go to previous menu go to front page

History of Censuses

The first countrywide population surveys in Great Britain (Scotland, England, and Wales) were taken between 1801 and 1831 and were simply a head count with a little extra information recorded about employment.

From 1841 the administration was put in the hands of the Registrar General and the Superintendant Registrars, who were responsible for the registration of births, marriages and deaths. Local men were appointed as ‘enumerators’ and they recorded detailed, if sometimes inaccurate, information about everyone living in the parish. From then on, censuses were taken every ten years.


The Census Acts of 1800 and later 1920 provide the legal framework for conducting all censuses in Great Britain.


Each householder was given a census schedule to complete giving details of the household and the enumerator then collected the schedules and copied them into Census Enumerator’s Books.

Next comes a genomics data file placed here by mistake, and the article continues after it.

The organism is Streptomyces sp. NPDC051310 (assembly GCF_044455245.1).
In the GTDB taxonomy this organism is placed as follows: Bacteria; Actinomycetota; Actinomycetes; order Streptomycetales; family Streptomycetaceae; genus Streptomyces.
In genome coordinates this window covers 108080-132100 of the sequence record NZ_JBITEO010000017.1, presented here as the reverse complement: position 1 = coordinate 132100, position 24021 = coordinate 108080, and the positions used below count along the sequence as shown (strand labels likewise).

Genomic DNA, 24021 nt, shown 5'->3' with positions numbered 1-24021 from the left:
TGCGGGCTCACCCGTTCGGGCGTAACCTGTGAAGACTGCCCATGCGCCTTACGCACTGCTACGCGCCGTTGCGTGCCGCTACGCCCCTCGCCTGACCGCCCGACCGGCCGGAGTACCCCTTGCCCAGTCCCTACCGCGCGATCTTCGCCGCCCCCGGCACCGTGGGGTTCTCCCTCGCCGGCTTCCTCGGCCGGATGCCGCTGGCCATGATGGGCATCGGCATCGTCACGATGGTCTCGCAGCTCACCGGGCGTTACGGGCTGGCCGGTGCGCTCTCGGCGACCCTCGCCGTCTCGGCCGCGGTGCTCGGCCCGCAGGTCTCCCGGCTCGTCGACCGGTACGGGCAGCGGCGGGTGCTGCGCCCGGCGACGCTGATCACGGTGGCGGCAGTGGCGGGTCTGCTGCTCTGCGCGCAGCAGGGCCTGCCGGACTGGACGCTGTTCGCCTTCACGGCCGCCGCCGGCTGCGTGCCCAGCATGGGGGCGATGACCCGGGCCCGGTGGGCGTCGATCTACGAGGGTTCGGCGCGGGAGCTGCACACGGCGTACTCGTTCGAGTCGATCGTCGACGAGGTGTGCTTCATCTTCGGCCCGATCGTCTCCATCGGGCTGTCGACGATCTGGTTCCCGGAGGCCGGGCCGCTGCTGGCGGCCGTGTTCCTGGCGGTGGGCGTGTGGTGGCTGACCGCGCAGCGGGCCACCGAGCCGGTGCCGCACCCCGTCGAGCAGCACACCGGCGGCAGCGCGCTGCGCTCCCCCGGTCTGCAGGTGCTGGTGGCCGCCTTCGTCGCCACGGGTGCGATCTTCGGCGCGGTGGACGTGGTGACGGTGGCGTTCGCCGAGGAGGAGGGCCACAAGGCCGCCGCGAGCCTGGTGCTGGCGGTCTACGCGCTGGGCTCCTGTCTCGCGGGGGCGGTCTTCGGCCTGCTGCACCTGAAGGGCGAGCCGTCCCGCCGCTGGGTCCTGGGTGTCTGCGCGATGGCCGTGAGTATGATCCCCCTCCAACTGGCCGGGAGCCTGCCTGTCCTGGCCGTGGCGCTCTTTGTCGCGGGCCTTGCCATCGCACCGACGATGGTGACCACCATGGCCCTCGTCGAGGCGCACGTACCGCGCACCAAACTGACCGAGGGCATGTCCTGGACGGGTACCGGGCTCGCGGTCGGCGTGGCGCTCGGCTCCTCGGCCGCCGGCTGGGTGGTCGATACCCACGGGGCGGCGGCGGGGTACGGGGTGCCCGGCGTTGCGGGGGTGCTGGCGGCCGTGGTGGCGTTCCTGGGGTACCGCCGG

In the earlier records, the end of each building is shown with two slashes // and the end of each household in a building is shown with one slash /.

Details given

The following information was collected in the 1841 census:

  • First name and surname
  • Age (rounded down to the nearest five for those aged 15 or over)
  • Sex (M or F)
  • Pprofession or occupation
  • Whether born in the county in which they were enumerated (Y or N)

The 1851 to 1881 censuses added:

  • Relationship to the head of the household (usually the eldest male)
  • Age (at last birthday)
  • County and parish of birth (if born in England or Wales)
  • Country of birth (if born outside England and Wales)

The 1891 census added:

  • Rooms occupied
  • Employer, Worker, or On Own Account (self-employed)
  • If Working at Home

From 1911 onwards, the original forms filled in by the individual householders were kept and not transcribed into books. The forms also included:

  • How long married
  • Number of children living and dead

Although the original pre-1911 census schedules were destroyed many years ago, the books were kept and are now held at The National Archives in Kew. The books were filmed in 1970 to protect the originals from increasing wear and tear.